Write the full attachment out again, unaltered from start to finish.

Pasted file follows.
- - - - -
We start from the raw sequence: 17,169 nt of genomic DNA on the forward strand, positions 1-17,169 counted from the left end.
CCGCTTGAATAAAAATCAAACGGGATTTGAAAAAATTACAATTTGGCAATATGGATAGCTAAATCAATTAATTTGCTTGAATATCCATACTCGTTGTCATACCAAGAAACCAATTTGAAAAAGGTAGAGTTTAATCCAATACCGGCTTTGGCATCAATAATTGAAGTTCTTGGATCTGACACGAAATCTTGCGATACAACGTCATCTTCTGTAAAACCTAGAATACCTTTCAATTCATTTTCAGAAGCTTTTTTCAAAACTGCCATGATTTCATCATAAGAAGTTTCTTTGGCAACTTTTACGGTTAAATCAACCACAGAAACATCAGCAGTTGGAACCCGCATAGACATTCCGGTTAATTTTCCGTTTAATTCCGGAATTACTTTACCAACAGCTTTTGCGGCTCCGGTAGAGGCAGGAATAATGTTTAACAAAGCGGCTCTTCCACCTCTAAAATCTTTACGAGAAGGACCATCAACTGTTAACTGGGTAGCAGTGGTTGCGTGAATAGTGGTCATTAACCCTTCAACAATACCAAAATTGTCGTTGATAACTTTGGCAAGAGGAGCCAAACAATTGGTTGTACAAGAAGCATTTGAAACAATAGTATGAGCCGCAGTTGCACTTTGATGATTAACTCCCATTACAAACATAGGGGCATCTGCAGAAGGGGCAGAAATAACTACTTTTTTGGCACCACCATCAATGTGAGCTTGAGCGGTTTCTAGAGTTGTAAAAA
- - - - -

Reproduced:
We start from the raw sequence: 17,169 nt of genomic DNA on the forward strand, positions 1-17,169 counted from the left end.
CCGCTTGAATAAAAATCAAACGGGATTTGAAAAAATTACAATTTGGCAATATGGATAGCTAAATCAATTAATTTGCTTGAATATCCATACTCGTTGTCATACCAAGAAACCAATTTGAAAAAGGTAGAGTTTAATCCAATACCGGCTTTGGCATCAATAATTGAAGTTCTTGGATCTGACACGAAATCTTGCGATACAACGTCATCTTCTGTAAAACCTAGAATACCTTTCAATTCATTTTCAGAAGCTTTTTTCAAAACTGCCATGATTTCATCATAAGAAGTTTCTTTGGCAACTTTTACGGTTAAATCAACCACAGAAACATCAGCAGTTGGAACCCGCATAGACATTCCGGTTAATTTTCCGTTTAATTCCGGAATTACTTTACCAACAGCTTTTGCGGCTCCGGTAGAGGCAGGAATAATGTTTAACAAAGCGGCTCTTCCACCTCTAAAATCTTTACGAGAAGGACCATCAACTGTTAACTGGGTAGCAGTGGTTGCGTGAATAGTGGTCATTAACCCTTCAACAATACCAAAATTGTCGTTGATAACTTTGGCAAGAGGAGCCAAACAATTGGTTGTACAAGAAGCATTTGAAACAATAGTATGAGCCGCAGTTGCACTTTGATGATTAACTCCCATTACAAACATAGGGGCATCTGCAGAAGGGGCAGAAATAACTACTTTTTTGGCACCACCATCAATGTGAGCTTGAGCGGTTTCTAGAGTTGTAAAAA